February is American Heart Month and since heart disease is the #1 killer of men and women, we wanted to take a closer look at one nutrient in particular that can help lower your risk of heart disease. We’ve all heard of fiber and that we should eat more of it, but it can be difficult and overwhelming when navigating the grocery store looking for it. We’ll break down basic fiber facts, our daily needs, and special considerations.
Fiber is the indigestible part of plants and has many benefits including prolonging satiety due to our bodies attempting to digest the fiber. Other benefits include lowering cholesterol by ridding plaque from our arteries, keeping our bowels regular, controlling blood sugar and thereby, preventing chronic disease such as heart disease, diabetes, and certain cancers.
For adults, we all should try to get in 25-35 grams of fiber per day ideally from whole fruits, vegetables, nuts, seeds, beans, legumes, and whole grains. This can be difficult if we aren’t consciously planning meals and snacks and tend to grab food to go often or rely on processed foods to try and fill us up. An important note to keep in mind is to gradually increase your fiber intake each day as to minimize discomfort on your GI tract. Additionally, make sure to drink plenty of water as well to help flush all the fiber out of our bodies.
Keep It Simple
Label reading isn’t necessary if you try to incorporate more vegetables and fruits into your diet. However, if you’re selecting grains like crackers or breads, navigating the grocery aisle for whole grains can be difficult.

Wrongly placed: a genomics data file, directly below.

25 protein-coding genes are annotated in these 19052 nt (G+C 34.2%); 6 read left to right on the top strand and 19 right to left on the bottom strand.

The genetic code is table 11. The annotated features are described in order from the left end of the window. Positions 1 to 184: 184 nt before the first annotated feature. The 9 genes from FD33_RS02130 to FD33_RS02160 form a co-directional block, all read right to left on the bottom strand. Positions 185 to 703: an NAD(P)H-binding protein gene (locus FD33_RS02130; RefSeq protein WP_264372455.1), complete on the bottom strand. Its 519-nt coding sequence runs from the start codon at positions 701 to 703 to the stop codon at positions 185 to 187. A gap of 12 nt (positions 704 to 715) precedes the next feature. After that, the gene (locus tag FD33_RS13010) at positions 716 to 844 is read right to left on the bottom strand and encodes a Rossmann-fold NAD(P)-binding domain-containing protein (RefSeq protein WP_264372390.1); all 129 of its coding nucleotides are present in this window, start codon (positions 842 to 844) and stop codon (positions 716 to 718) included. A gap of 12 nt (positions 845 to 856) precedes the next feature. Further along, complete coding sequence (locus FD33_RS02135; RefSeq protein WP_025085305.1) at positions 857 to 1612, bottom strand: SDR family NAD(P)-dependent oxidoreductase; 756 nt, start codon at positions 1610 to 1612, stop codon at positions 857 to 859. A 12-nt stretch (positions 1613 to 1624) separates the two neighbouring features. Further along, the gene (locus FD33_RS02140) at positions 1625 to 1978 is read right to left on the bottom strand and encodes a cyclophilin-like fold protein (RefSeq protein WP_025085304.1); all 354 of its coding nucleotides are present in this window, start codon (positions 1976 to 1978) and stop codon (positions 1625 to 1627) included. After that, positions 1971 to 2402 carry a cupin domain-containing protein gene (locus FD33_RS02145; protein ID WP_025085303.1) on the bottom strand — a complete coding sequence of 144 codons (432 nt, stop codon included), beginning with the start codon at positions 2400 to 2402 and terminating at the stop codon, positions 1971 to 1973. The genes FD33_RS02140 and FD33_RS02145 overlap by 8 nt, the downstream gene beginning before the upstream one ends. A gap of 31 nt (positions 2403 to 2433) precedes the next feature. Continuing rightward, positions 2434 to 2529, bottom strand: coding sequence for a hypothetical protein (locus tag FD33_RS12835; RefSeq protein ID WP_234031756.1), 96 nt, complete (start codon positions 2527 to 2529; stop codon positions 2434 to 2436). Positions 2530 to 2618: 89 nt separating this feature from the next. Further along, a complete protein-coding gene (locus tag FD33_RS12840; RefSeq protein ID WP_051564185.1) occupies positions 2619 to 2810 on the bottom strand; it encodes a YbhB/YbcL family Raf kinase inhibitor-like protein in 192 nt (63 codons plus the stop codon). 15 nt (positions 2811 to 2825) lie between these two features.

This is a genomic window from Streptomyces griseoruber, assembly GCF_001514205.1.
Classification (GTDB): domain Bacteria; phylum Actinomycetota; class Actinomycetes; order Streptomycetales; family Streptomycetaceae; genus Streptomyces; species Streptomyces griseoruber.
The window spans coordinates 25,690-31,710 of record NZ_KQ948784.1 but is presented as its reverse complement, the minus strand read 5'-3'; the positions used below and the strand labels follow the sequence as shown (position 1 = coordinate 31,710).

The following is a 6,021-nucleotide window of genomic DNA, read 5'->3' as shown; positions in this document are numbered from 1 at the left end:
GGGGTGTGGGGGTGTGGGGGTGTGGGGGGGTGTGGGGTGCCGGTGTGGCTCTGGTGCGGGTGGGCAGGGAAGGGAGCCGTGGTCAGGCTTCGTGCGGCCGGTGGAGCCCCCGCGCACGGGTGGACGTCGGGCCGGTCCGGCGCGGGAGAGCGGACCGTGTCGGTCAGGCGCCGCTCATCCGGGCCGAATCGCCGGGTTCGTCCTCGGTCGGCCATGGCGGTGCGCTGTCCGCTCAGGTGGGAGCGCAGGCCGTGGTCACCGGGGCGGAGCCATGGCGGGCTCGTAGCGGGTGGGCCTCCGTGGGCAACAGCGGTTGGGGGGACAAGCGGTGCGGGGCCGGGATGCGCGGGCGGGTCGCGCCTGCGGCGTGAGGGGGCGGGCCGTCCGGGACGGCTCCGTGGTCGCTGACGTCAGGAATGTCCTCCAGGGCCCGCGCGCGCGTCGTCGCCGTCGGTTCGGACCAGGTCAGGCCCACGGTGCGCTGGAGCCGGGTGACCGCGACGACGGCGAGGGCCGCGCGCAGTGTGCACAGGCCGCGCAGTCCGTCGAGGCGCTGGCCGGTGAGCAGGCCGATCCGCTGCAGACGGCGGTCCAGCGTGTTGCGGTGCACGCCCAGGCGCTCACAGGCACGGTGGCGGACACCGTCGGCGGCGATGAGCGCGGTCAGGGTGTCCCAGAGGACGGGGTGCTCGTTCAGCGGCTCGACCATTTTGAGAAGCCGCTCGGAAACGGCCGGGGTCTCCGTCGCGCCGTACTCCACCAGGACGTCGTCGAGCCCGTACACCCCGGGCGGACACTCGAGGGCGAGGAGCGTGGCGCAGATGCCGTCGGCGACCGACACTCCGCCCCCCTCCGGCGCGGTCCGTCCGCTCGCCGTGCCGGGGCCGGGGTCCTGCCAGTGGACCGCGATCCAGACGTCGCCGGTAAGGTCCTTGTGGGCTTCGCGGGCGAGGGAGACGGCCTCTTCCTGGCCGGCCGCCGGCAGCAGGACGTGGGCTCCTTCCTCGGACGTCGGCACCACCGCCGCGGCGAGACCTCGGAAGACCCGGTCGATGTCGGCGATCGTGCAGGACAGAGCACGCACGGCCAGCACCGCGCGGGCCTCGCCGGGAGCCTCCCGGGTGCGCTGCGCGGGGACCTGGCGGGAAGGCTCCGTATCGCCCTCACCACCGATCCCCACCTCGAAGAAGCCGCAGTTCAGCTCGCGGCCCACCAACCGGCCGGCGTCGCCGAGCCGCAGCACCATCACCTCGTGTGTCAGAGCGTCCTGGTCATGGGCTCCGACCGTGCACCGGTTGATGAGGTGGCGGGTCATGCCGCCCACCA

Watch out for synthetic fibers that are utilized in products to boost their fiber content, as well as their appeal to consumers. These isolated or “fake” fibers are indicated by words like chicory root extract, inulin, soy fiber, maltodextrin, as a few examples. While these fibers allow companies to label products with more fiber, they do not provide the same benefits as whole grains and shouldn’t be counted towards your daily goals.
While you could look at the dietary fiber listed on the nutrition facts and select products with at least 3-5 grams per serving, keeping in mind those isolated or fake fibers, the best thing you can do to make sure you are getting whole grains and the most fiber is to read the ingredient list. Ideally, the first ingredient is either whole grain or whole wheat flour rather than enriched, processed, bleached/unbleached, bromated or wheat flour. All of which indicate refined grains.
Best Fiber Sources
While this may not be super exciting, the best foods that provide the most fiber with the lowest calories are vegetables.
For 3 grams for just 35 calories, here are some of the best veggies with the most fiber:
Sneak Fiber into your Diet
Don’t feel guilty about having a little after dinner dessert of fresh berries. You’ll be satisfying your sweet tooth with the natural fruit sugars and getting some much-needed fiber in for the day. Drizzle with a little dark chocolate or even dollop with a spoon or two of Reddi Whip and it feels like a decadent treat.
Sneak some veggies into your comfort food dishes this winter by replacing high calorie, starchy lasagna noodles with sliced eggplant, zucchini, or squash. Make a homemade mac ‘n cheese with whole grain pasta and chopped steamed cauliflower or broccoli.
Sprinkle spoonfuls of chia or flax seeds into your morning smoothie, oatmeal, or on top of salads to boost the fiber content and add different textures to your salads.